Sunday, September 28, 2014

My Call of Cthulhu Campaign

*If you're one of my players, stop reading now.

Over the summer, I left D&D behind to start a Call of Cthulhu campaign. Strangely, prior to this, I had never played the game before, despite having devoured all the Lovecraft I could find as an adolescent and having done a heck of a lot of roleplaying. I had a strong desire to rectify this terrible deficiency in my later years. What pushed me over the edge was reading Robin Law's brilliant Trail of Cthulhu campaign, The Armitage Files.

At its heart, the Armitage Files consists of a series of 10 documents. Their apparent author is the chief librarian of the Orne Library at Miskatonic University, Henry Armitage of "The Dunwich Horror" fame. The first document presents itself as a desperate missive from the future, sent back to his earlier self from a point in time after Armitage failed to prevent the Old Ones from awakening. Having watched the towers of New York sink beneath the waves, Armitage is now fleeing in upstate New York from "the things that stole his face". The writing is disjointed, and in parts, seemingly mad. He refers to the "Moebius Wasps" that have colonized his mind, and stresses that the documents written earlier should be trusted more than the documents written later. The other nine documents, which arrive slowly over time, are apparently drawn from Armitage's notebooks, written (mostly) before the Cthulhu Apocalypse, case notes from his ultimately failed investigations. Each document introduces a large number of hooks for a desperate sandbox campaign. I am one of the (lucky?) gamers who is capable of feeling fear when reading horror, and I am happy to report that these documents, especially the first, but also certain sublime later ones, scared me.

I knew right away that as an open ended sandbox the Armitage Files was too much for me to handle without some experience running Call of Cthulhu. Also, the documents presuppose that the investigators are in some way linked to Armitage. Drawing on one of the campaign settings presented in Trail of Cthulhu ("The Armitage Inquiry"), it suggests that the players might be members of a secret society put together by Armitage and other professors at Miskatonic University to investigate mythos phenomena. I like the idea of the secret society, but it didn't seem like a good starting place. I wanted the quintessential Call of Cthulhu experience, where the investigators start as ordinary people with no knowledge of the mythos and slowly acquire, at great cost, a dim vision of the horrors that surround them. Seen in this light, beginning as a member of the Armitage Inquiry is a shortcut: you start as part of a secret organization, in control of the Necronomicon, whose members have had a good bit of mythos experience. So I also wanted a way to slowly introduce Armitage and the Inquiry, and to set the stage for the delivery of the Armitage Files into the laps of the investigators with as big a punch as possible.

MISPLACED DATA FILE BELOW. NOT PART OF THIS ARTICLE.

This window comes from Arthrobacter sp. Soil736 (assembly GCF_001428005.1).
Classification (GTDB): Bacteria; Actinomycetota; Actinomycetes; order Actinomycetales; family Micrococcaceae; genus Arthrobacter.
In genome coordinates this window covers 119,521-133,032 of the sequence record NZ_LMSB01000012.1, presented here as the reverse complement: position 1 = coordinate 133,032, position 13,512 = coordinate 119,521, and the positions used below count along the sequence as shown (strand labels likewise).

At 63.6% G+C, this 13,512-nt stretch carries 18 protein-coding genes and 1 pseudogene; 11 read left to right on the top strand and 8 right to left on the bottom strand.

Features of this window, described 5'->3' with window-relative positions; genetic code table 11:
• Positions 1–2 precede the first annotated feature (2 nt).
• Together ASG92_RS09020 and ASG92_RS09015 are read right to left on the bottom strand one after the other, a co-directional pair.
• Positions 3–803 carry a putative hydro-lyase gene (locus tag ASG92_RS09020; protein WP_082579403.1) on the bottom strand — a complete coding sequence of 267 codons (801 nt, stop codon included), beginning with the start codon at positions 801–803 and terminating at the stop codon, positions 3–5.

For these reasons, I set about cooking up a scenario of my own, something more manageable that would introduce the world of the Armitage Files. My group is now 8 sessions in to that scenario. The year is 1935. The scenario is split between depression era Arkham, Massachusetts and Block Island, Rhode Island. Working up Block Island as a setting for Call of Cthulhu has been unusual good fun. I've been to Block Island twice, once on my impromptu honeymoon. I am fond of the place, and I had an experience there that was eerie enough to have stayed with me through the years. (I'll talk about that another time.) It's been great fun to learn about the history of the island, and to weave it together into sinister layers--Native American, Colonial, 19th Century--with a delicious mix of the real and the imagined. It's also given me the opportunity to delve into the beliefs of strange Christian sects, since on my Block Island there is a Shaker village, a heretical offshoot of the Harvard Community. This has allowed me to introduce theological disputes and occult texts.

I'll be posting about all this in the weeks to come.

Sunday, September 14, 2014

Call of Cthulhu, Baby

Luis Nessi

So I started a Call of Cthulhu Campaign with Chicago area folks I (mostly) met on G+. I ran it all summer with a hiatus around the birth of my daughter Maddy. One player left town at the end of August, but we're still going.

Here's the thing. My work is demanding, I have two kids, and I game about once a week. The result is that I'm only able to produce content that I make for actual play. If I'm going to post anything to this blog in the near future, it's going to have to be Call of Cthulhu. This is a change of identity for the blog. When I get back to dungeon mastering D&D around February or March, I'll return to Ruined Ghinor. Right now, my head is in New England of the 1930s. I'm crazy for Call of Cthulhu. I regret nothing.

More transmissions shortly.